Orchids Wiki

Cyp calceolus plate.jpg
Cyp. calceolus from
Flore Illustree de Nice et des Alpes-Maritimes, Iconographie des Orchidees

Scientific Classification
Kingdom: Plantae
Division: Magnoliophyta
Class: Liliopsida
Order: Asparagales
Subfamily: Cypripedioideae
Tribe: Cypripedieae
SubTribe: Cypripediinae
Genus: Cypripedium
Carl Linnaeus 1753
Type Species
Cypripedium calceolus

Cypripedium is a genus of 47 species from the orchid family (Orchidaceae) and the sole genus of the subtribe Cypripediinae.


Its members are terrestrial hardy orchids that grow primarily in colder climates of the Northern Hemisphere, in North America, Europe, and Asia. Some grow in the tundra in Alaska and Siberia, which is an unusually cold habitat for orchids. They can withstand extreme cold, growing under the snow and blooming when the snow melts. But, in the wild, most have become rare and close to extinction, due to an ever shrinking natural habitat and overcollection. Only a single plant of Cypripedium calceolus has survived in Britain.


As with most terrestrial orchids, the rhizome is short and robust, growing in the uppermost soil layer. The rhizome grows annually with a growth bud at one end and dies off at the other end. The stem grows from the bud at the tip of the rhizome. Most slipper orchids have an elongate erect stem, with leaves growing along its length. But the Mocassin Flower (Cypripedium acaule) has a short underground stem with leaves springing from the soil. The often hairy leaves can vary from ovate to elliptic or lanceolate, folded along their length. The stems lack pseudobulbs.

The inflorescence is racemose. It can carry one to twelve flowers, as in Cypripedium californicum. But most species have one to three flowers. There are three sepals, with, in most species, the two lateral ones more or less fused. The flower has three acute petals with the third a striking slipper-shaped lip, which is lowermost. The sepals and the petals are usually similarly colored, with the lip in a different color. But variations on this theme occur. The aspect of the lip of different species can vary a great deal. As with all orchids, it is specially constructed to attract pollinators. The flowers show a column with a unique shieldlike staminode. The ovary is 3-locular (with three chambers).

The genus has a long history of use, dating back 2500 years to the Far East, where they were used medicinally. The roots of species such as Cypripedium parviflorum contain Cypripedin a chemical used as a antispasmodic, nervine, sedative, and tonic. Other species such as Cypripedium guttatum stems are used for soup in China. Dried Cypripedium macranthos flowers were crushed into powder and used to stop bleeding.


Cypripediums generally grow in partial shade with a humidity of 30 to 70%. Summer temperatures are usually 18° to 25°C while winter temperatures are 10° to -2°C. Most plants must in 4°C for around 3 months in the winter. Plants should have a well ventilated and well drain mix. Common items used for the mix are sand, clay, silt, pumice, gravel, fir bark, lava rocks, pine needles, and perlite. The mixture is dependant on the species.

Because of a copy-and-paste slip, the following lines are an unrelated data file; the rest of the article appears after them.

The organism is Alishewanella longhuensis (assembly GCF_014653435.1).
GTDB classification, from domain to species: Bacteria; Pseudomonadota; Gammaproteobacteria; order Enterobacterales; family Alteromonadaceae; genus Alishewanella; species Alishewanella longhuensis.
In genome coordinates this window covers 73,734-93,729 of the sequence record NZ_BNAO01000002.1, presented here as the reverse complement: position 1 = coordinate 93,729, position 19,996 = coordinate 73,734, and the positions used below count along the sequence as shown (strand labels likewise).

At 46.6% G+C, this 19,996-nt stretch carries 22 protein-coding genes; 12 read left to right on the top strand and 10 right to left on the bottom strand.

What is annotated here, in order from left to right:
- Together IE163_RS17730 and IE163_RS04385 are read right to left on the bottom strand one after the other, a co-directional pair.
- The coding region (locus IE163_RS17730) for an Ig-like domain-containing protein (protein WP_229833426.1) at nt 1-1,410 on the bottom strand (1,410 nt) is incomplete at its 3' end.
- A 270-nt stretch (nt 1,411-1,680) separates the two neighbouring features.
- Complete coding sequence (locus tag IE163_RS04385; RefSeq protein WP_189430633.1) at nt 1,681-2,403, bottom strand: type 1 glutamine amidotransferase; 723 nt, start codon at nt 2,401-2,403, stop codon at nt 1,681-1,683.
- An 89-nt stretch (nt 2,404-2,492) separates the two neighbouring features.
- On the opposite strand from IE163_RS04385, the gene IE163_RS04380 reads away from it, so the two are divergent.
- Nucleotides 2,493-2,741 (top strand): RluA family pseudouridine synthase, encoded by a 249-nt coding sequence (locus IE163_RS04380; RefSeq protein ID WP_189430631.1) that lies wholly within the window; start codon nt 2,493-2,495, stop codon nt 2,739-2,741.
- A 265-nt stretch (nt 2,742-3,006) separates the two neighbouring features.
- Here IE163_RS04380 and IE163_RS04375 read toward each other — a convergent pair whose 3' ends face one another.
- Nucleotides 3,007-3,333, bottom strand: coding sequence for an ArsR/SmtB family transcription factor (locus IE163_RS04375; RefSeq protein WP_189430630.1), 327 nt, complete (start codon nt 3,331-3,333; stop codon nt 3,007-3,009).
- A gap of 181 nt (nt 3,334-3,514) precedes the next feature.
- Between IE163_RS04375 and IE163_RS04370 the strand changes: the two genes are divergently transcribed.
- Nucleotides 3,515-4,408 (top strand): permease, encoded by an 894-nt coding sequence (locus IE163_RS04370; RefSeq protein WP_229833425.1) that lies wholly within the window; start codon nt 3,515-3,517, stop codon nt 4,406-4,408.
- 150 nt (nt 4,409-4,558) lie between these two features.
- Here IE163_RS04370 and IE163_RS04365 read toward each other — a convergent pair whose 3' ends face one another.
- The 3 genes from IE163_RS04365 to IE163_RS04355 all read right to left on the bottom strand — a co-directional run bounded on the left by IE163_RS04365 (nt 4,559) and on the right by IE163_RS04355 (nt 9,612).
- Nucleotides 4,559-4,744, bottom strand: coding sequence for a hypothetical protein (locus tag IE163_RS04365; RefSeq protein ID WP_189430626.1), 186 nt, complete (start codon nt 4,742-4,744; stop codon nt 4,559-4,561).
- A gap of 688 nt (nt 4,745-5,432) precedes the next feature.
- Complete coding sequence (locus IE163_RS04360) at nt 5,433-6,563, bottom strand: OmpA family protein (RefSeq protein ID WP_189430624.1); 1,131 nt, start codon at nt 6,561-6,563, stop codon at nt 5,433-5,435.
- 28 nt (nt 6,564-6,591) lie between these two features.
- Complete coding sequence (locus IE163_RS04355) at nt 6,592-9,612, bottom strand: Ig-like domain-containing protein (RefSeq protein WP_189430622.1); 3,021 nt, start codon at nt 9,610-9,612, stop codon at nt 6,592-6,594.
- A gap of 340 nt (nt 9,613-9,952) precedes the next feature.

If plants are grown in Mediterranean areas which do not have cold winters, they should be stored in a refrigerator for vernalization for around three to six months depending on the plant. Temperatures of refrigeration should be at least 4°C and the potting media should be kept moist and the plant should be checked regularly.


Common names include slipper orchids, Lady's Slippers, mocassin flowers, camel's foot, squirrel foot, steeple cap, Venus' shoes and whippoorwill shoes


The following genera have been brought into synonymy with Cypripedium:

  1. Arietinum Beck
  2. Calceolaria Heist. ex Fabr., not to be confused with Calceolaria L.
  3. Calceolus Mill.
  4. Ciripedium Zumagl.
  5. Criogenes Salisb.
  6. Criosanthes Raf.
  7. Fissipes Small
  8. Hypodema Rchb.
  9. Sacodon Raf.
  10. Schizopedium Salisb.


Comparison between a DNA-analysis and the morphological characteristics in this genus has shown that there is a high degree of divergence between the two, probably due to long periods of isolation or extinction of intermediate forms. The Eurasian species with yellow or red flowers form a distinct group from the North American species with yellow flowers. The Pelican Orchid (Cypripedium irapeanum) and the California Lady's Slipper (Cypripedium californicum) are probably the first diverging line. They share several similarities with their sister group Selenipedium. The Cypripedium genus has been divided into 11 subsections.

  1. Section Subtropica
  2. Section Irapeana
  3. Section Trigonopedia - Contains plants with single flower and with spotted leaves
  4. Section Enatiopedilum
  5. Section Cypripedium
    1. Subsection Cypripedium
    2. Subsection Macrantha
  6. Section Obtusipetala
  7. Section Acaulia
  8. Section Retinervia - Contains plants with multiple small flowers.
  9. Section Bifolia
  10. Section Flabellinervia - Plants have fan shape leaves and a specific lip shape
  11. Section Arietinum


Natural Hybrids[]


PDF icon.pngMedicinal plant fact sheet for Cypripedium

PDF icon.pngGenetic Analysis of Genus Cypripedium found in Norther Japanese Islands and Related Species Endemic to Northeastern China

PDF icon.pngWe Think We Know vs. What We Need to Know About Orchid Pollination and Conservation Cypripedium

PDF icon.pngPollen-pistil interactions in North American and Chinese Cypripedium

PDF icon.pngCypripedium Flora of China 2009


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